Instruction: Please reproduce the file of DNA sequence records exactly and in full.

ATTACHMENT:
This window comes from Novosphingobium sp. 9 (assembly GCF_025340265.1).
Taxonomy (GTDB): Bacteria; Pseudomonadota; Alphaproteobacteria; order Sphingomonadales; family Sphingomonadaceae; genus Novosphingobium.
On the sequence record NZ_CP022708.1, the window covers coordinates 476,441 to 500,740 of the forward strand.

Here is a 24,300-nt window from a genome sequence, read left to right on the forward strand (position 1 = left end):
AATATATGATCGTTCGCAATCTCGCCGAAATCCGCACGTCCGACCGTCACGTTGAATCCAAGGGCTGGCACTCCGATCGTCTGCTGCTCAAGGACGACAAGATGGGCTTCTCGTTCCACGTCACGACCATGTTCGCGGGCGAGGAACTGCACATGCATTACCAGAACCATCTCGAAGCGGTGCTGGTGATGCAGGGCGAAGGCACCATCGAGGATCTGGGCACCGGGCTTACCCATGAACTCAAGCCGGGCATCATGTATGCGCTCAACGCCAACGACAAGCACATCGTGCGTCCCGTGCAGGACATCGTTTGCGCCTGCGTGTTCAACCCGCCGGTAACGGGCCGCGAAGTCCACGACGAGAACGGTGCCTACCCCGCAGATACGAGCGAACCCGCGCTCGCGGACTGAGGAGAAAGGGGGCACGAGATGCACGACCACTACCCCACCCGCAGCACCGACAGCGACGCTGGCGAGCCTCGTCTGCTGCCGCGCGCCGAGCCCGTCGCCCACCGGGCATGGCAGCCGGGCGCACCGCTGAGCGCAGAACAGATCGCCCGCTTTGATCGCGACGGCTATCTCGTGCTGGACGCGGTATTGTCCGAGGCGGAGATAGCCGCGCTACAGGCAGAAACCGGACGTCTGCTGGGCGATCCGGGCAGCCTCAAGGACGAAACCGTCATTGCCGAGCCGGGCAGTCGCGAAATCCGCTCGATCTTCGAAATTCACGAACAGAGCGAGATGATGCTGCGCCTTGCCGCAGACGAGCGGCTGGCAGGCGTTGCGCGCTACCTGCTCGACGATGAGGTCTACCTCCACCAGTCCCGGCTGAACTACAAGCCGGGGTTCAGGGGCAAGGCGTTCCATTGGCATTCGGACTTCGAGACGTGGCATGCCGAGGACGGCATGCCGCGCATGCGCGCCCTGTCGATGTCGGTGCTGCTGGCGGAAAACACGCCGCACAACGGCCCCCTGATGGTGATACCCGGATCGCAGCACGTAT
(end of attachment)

This window comes from Novosphingobium sp. 9 (assembly GCF_025340265.1).
Taxonomy (GTDB): Bacteria; Pseudomonadota; Alphaproteobacteria; order Sphingomonadales; family Sphingomonadaceae; genus Novosphingobium.
On the sequence record NZ_CP022708.1, the window covers coordinates 476,441 to 500,740 of the forward strand.

Here is a 24,300-nt window from a genome sequence, read left to right on the forward strand (position 1 = left end):
AATATATGATCGTTCGCAATCTCGCCGAAATCCGCACGTCCGACCGTCACGTTGAATCCAAGGGCTGGCACTCCGATCGTCTGCTGCTCAAGGACGACAAGATGGGCTTCTCGTTCCACGTCACGACCATGTTCGCGGGCGAGGAACTGCACATGCATTACCAGAACCATCTCGAAGCGGTGCTGGTGATGCAGGGCGAAGGCACCATCGAGGATCTGGGCACCGGGCTTACCCATGAACTCAAGCCGGGCATCATGTATGCGCTCAACGCCAACGACAAGCACATCGTGCGTCCCGTGCAGGACATCGTTTGCGCCTGCGTGTTCAACCCGCCGGTAACGGGCCGCGAAGTCCACGACGAGAACGGTGCCTACCCCGCAGATACGAGCGAACCCGCGCTCGCGGACTGAGGAGAAAGGGGGCACGAGATGCACGACCACTACCCCACCCGCAGCACCGACAGCGACGCTGGCGAGCCTCGTCTGCTGCCGCGCGCCGAGCCCGTCGCCCACCGGGCATGGCAGCCGGGCGCACCGCTGAGCGCAGAACAGATCGCCCGCTTTGATCGCGACGGCTATCTCGTGCTGGACGCGGTATTGTCCGAGGCGGAGATAGCCGCGCTACAGGCAGAAACCGGACGTCTGCTGGGCGATCCGGGCAGCCTCAAGGACGAAACCGTCATTGCCGAGCCGGGCAGTCGCGAAATCCGCTCGATCTTCGAAATTCACGAACAGAGCGAGATGATGCTGCGCCTTGCCGCAGACGAGCGGCTGGCAGGCGTTGCGCGCTACCTGCTCGACGATGAGGTCTACCTCCACCAGTCCCGGCTGAACTACAAGCCGGGGTTCAGGGGCAAGGCGTTCCATTGGCATTCGGACTTCGAGACGTGGCATGCCGAGGACGGCATGCCGCGCATGCGCGCCCTGTCGATGTCGGTGCTGCTGGCGGAAAACACGCCGCACAACGGCCCCCTGATGGTGATACCCGGATCGCAGCACGTAT